Welcome to the other side, we are a land of nomadic wanderers. And, as the bumper sticker goes, “Not all who wander, are lost.”

Stay safe, healthy, connected, and nourished – that is all that we need to survive. The rest, icing…

Art Vessel: you have all the inspiration you need…

 

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Artistic angles, I refer to often, are available moments that combine awareness and expression. Awareness is simply what exists within and around us. Expression happens when we synthesize what we become aware of. Sometimes, the expression is literal or matter of fact. Sometimes, the expression is as abstract as your imagination allows…

Combining impulses, of awareness and expression, mindful art-making reveals itself. When we are aware and expressive, I suggest that you’re living your artistic angles out loud. 

Bring attention to the thoughts, feelings, and physical sensations from within, right now. Jot them down for future inspiration: 

Thoughts— 

Feelings— 

Physical Sensations— 

Then, look outside of yourself. Notice the natural plus not-so-natural state of the things. Gather what you notice from your unique angles on life and the world. There is no wrong way to find inspiration in this way. Again, feel free to jot down notes for future inspiration: 

The Natural World Around Me— 

The Not-So-Natural World Around Me— 

My Imagination— 

True artists construct from whatever angles exist, with whatever materials spread out within and before them. In true artistry, the true part involves recognizing then piecing together the artistic angles. 

Angles spring from personal experiences (thoughts, feelings, and physical sensations), the world around us, and our imaginary universe. Some artists prefer one of these angles more than others. Their work reflects this. Some vary between the angles, and some flow seamlessly between all three.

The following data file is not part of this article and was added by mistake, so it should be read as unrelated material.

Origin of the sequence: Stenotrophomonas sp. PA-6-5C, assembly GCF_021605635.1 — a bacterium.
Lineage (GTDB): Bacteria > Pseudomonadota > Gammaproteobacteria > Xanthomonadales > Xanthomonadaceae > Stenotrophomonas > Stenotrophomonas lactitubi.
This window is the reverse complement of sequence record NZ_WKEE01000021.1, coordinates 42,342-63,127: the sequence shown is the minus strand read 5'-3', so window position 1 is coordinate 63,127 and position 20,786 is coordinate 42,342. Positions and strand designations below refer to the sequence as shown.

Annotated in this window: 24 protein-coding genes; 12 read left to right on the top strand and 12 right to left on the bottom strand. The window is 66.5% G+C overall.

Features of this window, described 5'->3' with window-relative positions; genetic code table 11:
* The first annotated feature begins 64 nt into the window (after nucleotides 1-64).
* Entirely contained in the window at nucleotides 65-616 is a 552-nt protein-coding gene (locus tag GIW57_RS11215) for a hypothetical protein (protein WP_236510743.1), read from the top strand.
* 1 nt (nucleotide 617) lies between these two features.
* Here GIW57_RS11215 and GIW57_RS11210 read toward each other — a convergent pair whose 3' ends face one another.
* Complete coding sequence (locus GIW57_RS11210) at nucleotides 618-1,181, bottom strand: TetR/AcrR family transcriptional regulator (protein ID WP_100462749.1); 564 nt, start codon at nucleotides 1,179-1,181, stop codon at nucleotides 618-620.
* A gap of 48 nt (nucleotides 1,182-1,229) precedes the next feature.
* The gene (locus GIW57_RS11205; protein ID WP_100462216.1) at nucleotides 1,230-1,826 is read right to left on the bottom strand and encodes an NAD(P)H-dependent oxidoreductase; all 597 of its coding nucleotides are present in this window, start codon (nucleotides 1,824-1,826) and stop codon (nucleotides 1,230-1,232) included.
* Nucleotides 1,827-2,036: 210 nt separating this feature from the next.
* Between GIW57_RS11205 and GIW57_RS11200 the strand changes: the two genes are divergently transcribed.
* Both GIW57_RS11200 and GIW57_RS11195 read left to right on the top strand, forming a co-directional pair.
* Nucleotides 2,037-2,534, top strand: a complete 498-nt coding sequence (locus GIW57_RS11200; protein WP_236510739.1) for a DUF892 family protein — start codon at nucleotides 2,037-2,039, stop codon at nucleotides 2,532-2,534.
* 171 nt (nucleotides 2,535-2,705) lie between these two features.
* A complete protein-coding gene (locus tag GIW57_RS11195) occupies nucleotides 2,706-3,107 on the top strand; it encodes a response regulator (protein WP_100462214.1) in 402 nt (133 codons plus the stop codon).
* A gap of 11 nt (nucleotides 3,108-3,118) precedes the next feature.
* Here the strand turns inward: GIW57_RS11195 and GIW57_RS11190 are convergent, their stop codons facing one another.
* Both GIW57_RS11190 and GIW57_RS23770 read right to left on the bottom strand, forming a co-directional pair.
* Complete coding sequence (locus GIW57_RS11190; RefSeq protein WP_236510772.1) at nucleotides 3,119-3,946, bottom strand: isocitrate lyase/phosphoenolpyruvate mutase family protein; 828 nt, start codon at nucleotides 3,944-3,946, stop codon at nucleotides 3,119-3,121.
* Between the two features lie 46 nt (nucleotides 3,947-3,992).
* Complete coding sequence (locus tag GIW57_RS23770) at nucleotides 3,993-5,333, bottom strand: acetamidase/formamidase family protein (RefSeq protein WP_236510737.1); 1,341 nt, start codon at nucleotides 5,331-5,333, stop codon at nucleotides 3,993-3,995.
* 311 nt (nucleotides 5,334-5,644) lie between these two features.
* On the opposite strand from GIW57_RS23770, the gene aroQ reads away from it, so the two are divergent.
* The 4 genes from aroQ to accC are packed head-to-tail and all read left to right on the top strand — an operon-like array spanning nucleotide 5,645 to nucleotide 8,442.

Inspired by this excerpt from Reframe Your Artistry, published by Prodigy Gold Books – go onward and broaden your artistic angles, no matter the current confines. 

Creativity and Mindfulness, during Covid or Any Crisis…

 

Reframe Your Artistry the podcast – via Anchor FM, catch up and calm down with Jess, available via most podcast distributors – including Google Podcasts, Spotify, Breaker, and Radio Public…and aiming for Apple, TBA! 

Empty? Begin again…

 

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      Even the local grocer is crying out for creative problem solving…let’s all begin again. 

 

Needless to say (which happens to be my toddler’s favorite transition statement, at the moment – FYI, thanks to the Little Critter books), so yeah – needless to say, we are in a period of forced firsts. When we use the term forced, it sounds so rough and aggressive, no? Hmmm, I’ll begin again, for the sake of modeling…

Welcome back to a period of new beginnings. Rethink how you want to be living? Reimagine how you wish to be art making? Rethink how to spend time (in the flesh, eye to eye, skin to skin) with those you cohabitate with? Reimagine….possibility.

There is no time, like this moment, to start living with new intentions and habits.

Let’s begin again, as I often say…let’s begin again:

The more time we spend with something in open curiosity, rather than routine applications, the more dynamic it becomes. Frequent beginner’s outlook applications result in novelty and playfulness. Open to the subtleties. It’s good for you. Do not judge outcomes, just take in the moment of creation. 

Reach for a new palette, explore new materials, work in a new environment, consider artistic genres of which you are curious, explore a new or neglected voice.

In these new moments of art making, begin with fresh intentions and point of view. The rest is subjective shaping, morphing into whatever it is that you – the artist– constructs – and the audience perceives, which often isn’t one and the same. How fun!